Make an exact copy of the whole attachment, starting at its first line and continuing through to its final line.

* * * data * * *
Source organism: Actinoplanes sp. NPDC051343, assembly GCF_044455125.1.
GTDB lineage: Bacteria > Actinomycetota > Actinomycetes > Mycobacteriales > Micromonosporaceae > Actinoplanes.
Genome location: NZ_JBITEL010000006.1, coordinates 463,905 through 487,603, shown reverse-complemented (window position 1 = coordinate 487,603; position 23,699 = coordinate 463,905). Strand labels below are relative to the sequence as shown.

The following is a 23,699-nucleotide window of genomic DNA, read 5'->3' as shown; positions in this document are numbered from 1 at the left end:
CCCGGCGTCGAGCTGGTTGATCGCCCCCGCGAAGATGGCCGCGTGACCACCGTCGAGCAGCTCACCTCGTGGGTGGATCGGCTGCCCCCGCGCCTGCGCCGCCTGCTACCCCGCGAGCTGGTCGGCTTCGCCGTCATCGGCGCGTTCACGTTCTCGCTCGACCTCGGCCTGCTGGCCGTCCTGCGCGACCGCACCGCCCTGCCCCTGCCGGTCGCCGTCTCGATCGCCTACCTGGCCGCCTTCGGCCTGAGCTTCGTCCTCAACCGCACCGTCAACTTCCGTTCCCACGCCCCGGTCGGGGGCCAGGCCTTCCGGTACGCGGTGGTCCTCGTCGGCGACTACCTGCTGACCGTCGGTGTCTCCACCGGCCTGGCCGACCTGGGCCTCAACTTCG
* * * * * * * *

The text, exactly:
Source organism: Actinoplanes sp. NPDC051343, assembly GCF_044455125.1.
GTDB lineage: Bacteria > Actinomycetota > Actinomycetes > Mycobacteriales > Micromonosporaceae > Actinoplanes.
Genome location: NZ_JBITEL010000006.1, coordinates 463,905 through 487,603, shown reverse-complemented (window position 1 = coordinate 487,603; position 23,699 = coordinate 463,905). Strand labels below are relative to the sequence as shown.

The following is a 23,699-nucleotide window of genomic DNA, read 5'->3' as shown; positions in this document are numbered from 1 at the left end:
CCCGGCGTCGAGCTGGTTGATCGCCCCCGCGAAGATGGCCGCGTGACCACCGTCGAGCAGCTCACCTCGTGGGTGGATCGGCTGCCCCCGCGCCTGCGCCGCCTGCTACCCCGCGAGCTGGTCGGCTTCGCCGTCATCGGCGCGTTCACGTTCTCGCTCGACCTCGGCCTGCTGGCCGTCCTGCGCGACCGCACCGCCCTGCCCCTGCCGGTCGCCGTCTCGATCGCCTACCTGGCCGCCTTCGGCCTGAGCTTCGTCCTCAACCGCACCGTCAACTTCCGTTCCCACGCCCCGGTCGGGGGCCAGGCCTTCCGGTACGCGGTGGTCCTCGTCGGCGACTACCTGCTGACCGTCGGTGTCTCCACCGGCCTGGCCGACCTGGGCCTCAACTTCG